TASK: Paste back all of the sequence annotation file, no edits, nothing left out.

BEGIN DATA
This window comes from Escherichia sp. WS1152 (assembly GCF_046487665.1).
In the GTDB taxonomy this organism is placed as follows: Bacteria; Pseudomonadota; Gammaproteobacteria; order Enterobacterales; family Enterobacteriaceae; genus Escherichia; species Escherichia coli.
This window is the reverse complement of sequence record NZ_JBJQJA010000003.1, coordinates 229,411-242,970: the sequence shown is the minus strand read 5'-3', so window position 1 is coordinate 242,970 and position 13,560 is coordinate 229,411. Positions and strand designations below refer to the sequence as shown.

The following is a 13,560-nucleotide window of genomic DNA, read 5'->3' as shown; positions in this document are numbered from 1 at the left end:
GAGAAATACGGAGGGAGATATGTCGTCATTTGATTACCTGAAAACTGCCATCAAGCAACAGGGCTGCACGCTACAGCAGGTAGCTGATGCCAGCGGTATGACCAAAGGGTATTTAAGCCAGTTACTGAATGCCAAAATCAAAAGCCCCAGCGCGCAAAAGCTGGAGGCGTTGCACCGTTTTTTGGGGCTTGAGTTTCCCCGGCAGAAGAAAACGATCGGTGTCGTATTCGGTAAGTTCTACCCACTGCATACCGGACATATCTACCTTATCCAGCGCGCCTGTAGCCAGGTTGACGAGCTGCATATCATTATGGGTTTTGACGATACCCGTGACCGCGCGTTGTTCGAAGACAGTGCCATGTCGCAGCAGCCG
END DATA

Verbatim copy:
This window comes from Escherichia sp. WS1152 (assembly GCF_046487665.1).
In the GTDB taxonomy this organism is placed as follows: Bacteria; Pseudomonadota; Gammaproteobacteria; order Enterobacterales; family Enterobacteriaceae; genus Escherichia; species Escherichia coli.
This window is the reverse complement of sequence record NZ_JBJQJA010000003.1, coordinates 229,411-242,970: the sequence shown is the minus strand read 5'-3', so window position 1 is coordinate 242,970 and position 13,560 is coordinate 229,411. Positions and strand designations below refer to the sequence as shown.

The following is a 13,560-nucleotide window of genomic DNA, read 5'->3' as shown; positions in this document are numbered from 1 at the left end:
GAGAAATACGGAGGGAGATATGTCGTCATTTGATTACCTGAAAACTGCCATCAAGCAACAGGGCTGCACGCTACAGCAGGTAGCTGATGCCAGCGGTATGACCAAAGGGTATTTAAGCCAGTTACTGAATGCCAAAATCAAAAGCCCCAGCGCGCAAAAGCTGGAGGCGTTGCACCGTTTTTTGGGGCTTGAGTTTCCCCGGCAGAAGAAAACGATCGGTGTCGTATTCGGTAAGTTCTACCCACTGCATACCGGACATATCTACCTTATCCAGCGCGCCTGTAGCCAGGTTGACGAGCTGCATATCATTATGGGTTTTGACGATACCCGTGACCGCGCGTTGTTCGAAGACAGTGCCATGTCGCAGCAGCCG